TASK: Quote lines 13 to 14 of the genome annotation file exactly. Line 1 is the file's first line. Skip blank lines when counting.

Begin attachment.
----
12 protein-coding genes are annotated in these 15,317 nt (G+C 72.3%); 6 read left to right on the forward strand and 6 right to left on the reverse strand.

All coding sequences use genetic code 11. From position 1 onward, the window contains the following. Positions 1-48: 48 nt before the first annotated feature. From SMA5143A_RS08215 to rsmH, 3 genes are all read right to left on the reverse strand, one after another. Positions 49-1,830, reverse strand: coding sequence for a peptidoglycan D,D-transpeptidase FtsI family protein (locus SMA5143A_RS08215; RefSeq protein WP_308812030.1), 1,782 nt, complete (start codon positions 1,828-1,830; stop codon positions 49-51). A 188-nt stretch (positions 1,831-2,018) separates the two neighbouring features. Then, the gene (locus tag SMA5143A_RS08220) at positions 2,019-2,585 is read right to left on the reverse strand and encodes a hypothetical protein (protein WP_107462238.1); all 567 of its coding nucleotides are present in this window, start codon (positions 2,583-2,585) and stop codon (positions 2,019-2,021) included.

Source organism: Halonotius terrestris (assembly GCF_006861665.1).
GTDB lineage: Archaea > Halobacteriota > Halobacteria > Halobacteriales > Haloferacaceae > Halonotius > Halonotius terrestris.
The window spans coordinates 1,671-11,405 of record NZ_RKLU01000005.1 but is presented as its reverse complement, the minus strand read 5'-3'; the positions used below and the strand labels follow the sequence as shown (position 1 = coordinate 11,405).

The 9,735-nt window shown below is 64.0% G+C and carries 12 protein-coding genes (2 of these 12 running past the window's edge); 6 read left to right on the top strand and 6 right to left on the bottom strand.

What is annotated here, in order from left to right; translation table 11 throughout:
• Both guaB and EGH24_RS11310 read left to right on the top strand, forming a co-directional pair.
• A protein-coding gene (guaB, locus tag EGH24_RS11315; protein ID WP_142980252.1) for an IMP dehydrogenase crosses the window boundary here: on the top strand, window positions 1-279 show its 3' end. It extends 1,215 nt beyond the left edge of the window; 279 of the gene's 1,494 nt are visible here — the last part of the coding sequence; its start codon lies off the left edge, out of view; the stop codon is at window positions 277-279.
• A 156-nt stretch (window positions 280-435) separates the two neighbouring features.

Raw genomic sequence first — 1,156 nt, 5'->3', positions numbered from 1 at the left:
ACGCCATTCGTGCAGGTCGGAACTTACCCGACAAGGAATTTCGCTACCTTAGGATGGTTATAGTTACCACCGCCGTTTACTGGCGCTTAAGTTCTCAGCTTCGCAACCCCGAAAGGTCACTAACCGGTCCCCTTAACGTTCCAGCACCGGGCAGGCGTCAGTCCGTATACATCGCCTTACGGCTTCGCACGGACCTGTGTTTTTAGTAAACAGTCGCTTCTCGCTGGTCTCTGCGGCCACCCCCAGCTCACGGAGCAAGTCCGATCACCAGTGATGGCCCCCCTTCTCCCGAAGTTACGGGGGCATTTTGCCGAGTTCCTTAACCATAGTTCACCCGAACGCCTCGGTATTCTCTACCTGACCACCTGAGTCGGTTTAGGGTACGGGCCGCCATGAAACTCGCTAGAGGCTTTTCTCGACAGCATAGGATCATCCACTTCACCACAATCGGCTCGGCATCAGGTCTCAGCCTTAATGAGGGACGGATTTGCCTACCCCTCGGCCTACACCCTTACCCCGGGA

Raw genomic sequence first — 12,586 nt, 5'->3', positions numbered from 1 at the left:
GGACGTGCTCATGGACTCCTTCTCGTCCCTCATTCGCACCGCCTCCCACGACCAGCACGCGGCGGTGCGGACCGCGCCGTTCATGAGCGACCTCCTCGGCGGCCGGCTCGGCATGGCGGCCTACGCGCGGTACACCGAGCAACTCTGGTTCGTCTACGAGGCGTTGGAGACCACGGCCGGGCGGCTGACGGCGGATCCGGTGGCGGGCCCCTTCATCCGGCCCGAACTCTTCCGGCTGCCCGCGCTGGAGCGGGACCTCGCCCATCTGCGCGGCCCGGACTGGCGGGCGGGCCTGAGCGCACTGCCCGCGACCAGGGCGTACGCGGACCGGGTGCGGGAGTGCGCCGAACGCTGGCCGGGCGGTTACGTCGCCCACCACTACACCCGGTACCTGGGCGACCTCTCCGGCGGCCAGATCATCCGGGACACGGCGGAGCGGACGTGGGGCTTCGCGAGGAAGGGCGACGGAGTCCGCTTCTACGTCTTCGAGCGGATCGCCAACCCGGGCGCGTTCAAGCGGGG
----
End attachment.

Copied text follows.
Raw genomic sequence first — 12,586 nt, 5'->3', positions numbered from 1 at the left:
GGACGTGCTCATGGACTCCTTCTCGTCCCTCATTCGCACCGCCTCCCACGACCAGCACGCGGCGGTGCGGACCGCGCCGTTCATGAGCGACCTCCTCGGCGGCCGGCTCGGCATGGCGGCCTACGCGCGGTACACCGAGCAACTCTGGTTCGTCTACGAGGCGTTGGAGACCACGGCCGGGCGGCTGACGGCGGATCCGGTGGCGGGCCCCTTCATCCGGCCCGAACTCTTCCGGCTGCCCGCGCTGGAGCGGGACCTCGCCCATCTGCGCGGCCCGGACTGGCGGGCGGGCCTGAGCGCACTGCCCGCGACCAGGGCGTACGCGGACCGGGTGCGGGAGTGCGCCGAACGCTGGCCGGGCGGTTACGTCGCCCACCACTACACCCGGTACCTGGGCGACCTCTCCGGCGGCCAGATCATCCGGGACACGGCGGAGCGGACGTGGGGCTTCGCGAGGAAGGGCGACGGAGTCCGCTTCTACGTCTTCGAGCGGATCGCCAACCCGGGCGCGTTCAAGCGGGG